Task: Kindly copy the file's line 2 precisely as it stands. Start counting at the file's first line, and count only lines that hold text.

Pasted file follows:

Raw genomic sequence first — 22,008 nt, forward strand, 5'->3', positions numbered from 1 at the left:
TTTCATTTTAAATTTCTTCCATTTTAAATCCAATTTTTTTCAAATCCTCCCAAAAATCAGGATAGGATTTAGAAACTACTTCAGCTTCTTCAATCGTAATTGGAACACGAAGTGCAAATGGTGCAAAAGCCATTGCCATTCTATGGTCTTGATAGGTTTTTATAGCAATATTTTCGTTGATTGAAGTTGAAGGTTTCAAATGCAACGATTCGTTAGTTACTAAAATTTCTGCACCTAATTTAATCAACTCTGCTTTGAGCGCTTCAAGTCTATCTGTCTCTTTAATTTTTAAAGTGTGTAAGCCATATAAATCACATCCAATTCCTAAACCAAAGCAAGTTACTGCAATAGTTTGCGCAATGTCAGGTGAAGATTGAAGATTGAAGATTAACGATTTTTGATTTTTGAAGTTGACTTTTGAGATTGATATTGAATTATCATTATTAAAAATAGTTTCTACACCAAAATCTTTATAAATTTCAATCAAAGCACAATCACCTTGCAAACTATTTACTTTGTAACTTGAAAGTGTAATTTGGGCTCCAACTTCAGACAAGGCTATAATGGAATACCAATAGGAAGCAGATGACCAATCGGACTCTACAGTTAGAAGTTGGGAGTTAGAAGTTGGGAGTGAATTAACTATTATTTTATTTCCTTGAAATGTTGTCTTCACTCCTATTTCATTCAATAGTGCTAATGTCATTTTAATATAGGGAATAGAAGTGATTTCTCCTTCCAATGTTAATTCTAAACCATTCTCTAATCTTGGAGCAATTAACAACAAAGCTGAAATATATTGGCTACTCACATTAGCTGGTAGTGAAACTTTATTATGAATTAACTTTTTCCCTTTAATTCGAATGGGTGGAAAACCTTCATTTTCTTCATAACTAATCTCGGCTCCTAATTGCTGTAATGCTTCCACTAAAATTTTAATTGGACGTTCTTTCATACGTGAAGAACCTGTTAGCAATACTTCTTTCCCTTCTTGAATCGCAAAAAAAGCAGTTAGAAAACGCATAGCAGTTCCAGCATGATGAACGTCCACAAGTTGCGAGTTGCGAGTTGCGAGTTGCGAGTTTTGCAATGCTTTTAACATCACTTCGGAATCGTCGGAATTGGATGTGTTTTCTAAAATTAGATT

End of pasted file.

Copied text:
TTTCATTTTAAATTTCTTCCATTTTAAATCCAATTTTTTTCAAATCCTCCCAAAAATCAGGATAGGATTTAGAAACTACTTCAGCTTCTTCAATCGTAATTGGAACACGAAGTGCAAATGGTGCAAAAGCCATTGCCATTCTATGGTCTTGATAGGTTTTTATAGCAATATTTTCGTTGATTGAAGTTGAAGGTTTCAAATGCAACGATTCGTTAGTTACTAAAATTTCTGCACCTAATTTAATCAACTCTGCTTTGAGCGCTTCAAGTCTATCTGTCTCTTTAATTTTTAAAGTGTGTAAGCCATATAAATCACATCCAATTCCTAAACCAAAGCAAGTTACTGCAATAGTTTGCGCAATGTCAGGTGAAGATTGAAGATTGAAGATTAACGATTTTTGATTTTTGAAGTTGACTTTTGAGATTGATATTGAATTATCATTATTAAAAATAGTTTCTACACCAAAATCTTTATAAATTTCAATCAAAGCACAATCACCTTGCAAACTATTTACTTTGTAACTTGAAAGTGTAATTTGGGCTCCAACTTCAGACAAGGCTATAATGGAATACCAATAGGAAGCAGATGACCAATCGGACTCTACAGTTAGAAGTTGGGAGTTAGAAGTTGGGAGTGAATTAACTATTATTTTATTTCCTTGAAATGTTGTCTTCACTCCTATTTCATTCAATAGTGCTAATGTCATTTTAATATAGGGAATAGAAGTGATTTCTCCTTCCAATGTTAATTCTAAACCATTCTCTAATCTTGGAGCAATTAACAACAAAGCTGAAATATATTGGCTACTCACATTAGCTGGTAGTGAAACTTTATTATGAATTAACTTTTTCCCTTTAATTCGAATGGGTGGAAAACCTTCATTTTCTTCATAACTAATCTCGGCTCCTAATTGCTGTAATGCTTCCACTAAAATTTTAATTGGACGTTCTTTCATACGTGAAGAACCTGTTAGCAATACTTCTTTCCCTTCTTGAATCGCAAAAAAAGCAGTTAGAAAACGCATAGCAGTTCCAGCATGATGAACGTCCACAAGTTGCGAGTTGCGAGTTGCGAGTTGCGAGTTTTGCAATGCTTTTAACATCACTTCGGAATCGTCGGAATTGGATGTGTTTTCTAAAATTAGATT